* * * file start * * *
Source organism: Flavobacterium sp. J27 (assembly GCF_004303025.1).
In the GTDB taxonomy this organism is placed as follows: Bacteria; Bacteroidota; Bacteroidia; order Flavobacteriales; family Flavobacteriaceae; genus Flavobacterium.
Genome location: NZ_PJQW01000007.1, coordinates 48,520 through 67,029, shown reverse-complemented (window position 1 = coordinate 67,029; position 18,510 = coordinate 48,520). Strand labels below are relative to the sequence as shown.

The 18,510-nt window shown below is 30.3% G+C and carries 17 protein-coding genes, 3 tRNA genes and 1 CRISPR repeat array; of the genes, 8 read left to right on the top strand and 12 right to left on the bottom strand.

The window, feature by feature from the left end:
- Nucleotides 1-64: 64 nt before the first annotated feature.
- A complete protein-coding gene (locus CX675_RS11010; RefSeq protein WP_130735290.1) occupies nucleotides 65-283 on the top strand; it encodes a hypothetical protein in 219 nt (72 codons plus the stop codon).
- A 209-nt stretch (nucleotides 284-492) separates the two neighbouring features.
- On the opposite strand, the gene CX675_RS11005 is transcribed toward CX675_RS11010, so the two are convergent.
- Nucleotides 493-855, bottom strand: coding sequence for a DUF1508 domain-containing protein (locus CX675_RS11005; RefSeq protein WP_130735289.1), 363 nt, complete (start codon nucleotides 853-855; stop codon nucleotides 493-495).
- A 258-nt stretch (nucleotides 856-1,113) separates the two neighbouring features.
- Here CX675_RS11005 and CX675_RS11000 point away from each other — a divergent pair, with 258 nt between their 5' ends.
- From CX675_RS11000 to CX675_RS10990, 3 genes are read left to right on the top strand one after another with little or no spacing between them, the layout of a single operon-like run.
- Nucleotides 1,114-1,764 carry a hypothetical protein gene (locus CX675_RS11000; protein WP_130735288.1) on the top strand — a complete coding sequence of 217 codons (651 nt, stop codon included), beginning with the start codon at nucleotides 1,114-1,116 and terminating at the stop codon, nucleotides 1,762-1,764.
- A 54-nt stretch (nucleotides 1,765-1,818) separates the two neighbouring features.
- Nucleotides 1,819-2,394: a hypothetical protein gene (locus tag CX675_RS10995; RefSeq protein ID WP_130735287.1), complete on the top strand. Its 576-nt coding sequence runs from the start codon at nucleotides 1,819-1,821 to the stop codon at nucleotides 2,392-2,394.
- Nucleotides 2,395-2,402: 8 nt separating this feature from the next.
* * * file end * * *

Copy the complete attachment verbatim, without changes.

Source organism: Flavobacterium sp. J27 (assembly GCF_004303025.1).
In the GTDB taxonomy this organism is placed as follows: Bacteria; Bacteroidota; Bacteroidia; order Flavobacteriales; family Flavobacteriaceae; genus Flavobacterium.
Genome location: NZ_PJQW01000007.1, coordinates 48,520 through 67,029, shown reverse-complemented (window position 1 = coordinate 67,029; position 18,510 = coordinate 48,520). Strand labels below are relative to the sequence as shown.

The 18,510-nt window shown below is 30.3% G+C and carries 17 protein-coding genes, 3 tRNA genes and 1 CRISPR repeat array; of the genes, 8 read left to right on the top strand and 12 right to left on the bottom strand.

The window, feature by feature from the left end:
- Nucleotides 1-64: 64 nt before the first annotated feature.
- A complete protein-coding gene (locus CX675_RS11010; RefSeq protein WP_130735290.1) occupies nucleotides 65-283 on the top strand; it encodes a hypothetical protein in 219 nt (72 codons plus the stop codon).
- A 209-nt stretch (nucleotides 284-492) separates the two neighbouring features.
- On the opposite strand, the gene CX675_RS11005 is transcribed toward CX675_RS11010, so the two are convergent.
- Nucleotides 493-855, bottom strand: coding sequence for a DUF1508 domain-containing protein (locus CX675_RS11005; RefSeq protein WP_130735289.1), 363 nt, complete (start codon nucleotides 853-855; stop codon nucleotides 493-495).
- A 258-nt stretch (nucleotides 856-1,113) separates the two neighbouring features.
- Here CX675_RS11005 and CX675_RS11000 point away from each other — a divergent pair, with 258 nt between their 5' ends.
- From CX675_RS11000 to CX675_RS10990, 3 genes are read left to right on the top strand one after another with little or no spacing between them, the layout of a single operon-like run.
- Nucleotides 1,114-1,764 carry a hypothetical protein gene (locus CX675_RS11000; protein WP_130735288.1) on the top strand — a complete coding sequence of 217 codons (651 nt, stop codon included), beginning with the start codon at nucleotides 1,114-1,116 and terminating at the stop codon, nucleotides 1,762-1,764.
- A 54-nt stretch (nucleotides 1,765-1,818) separates the two neighbouring features.
- Nucleotides 1,819-2,394: a hypothetical protein gene (locus tag CX675_RS10995; RefSeq protein ID WP_130735287.1), complete on the top strand. Its 576-nt coding sequence runs from the start codon at nucleotides 1,819-1,821 to the stop codon at nucleotides 2,392-2,394.
- Nucleotides 2,395-2,402: 8 nt separating this feature from the next.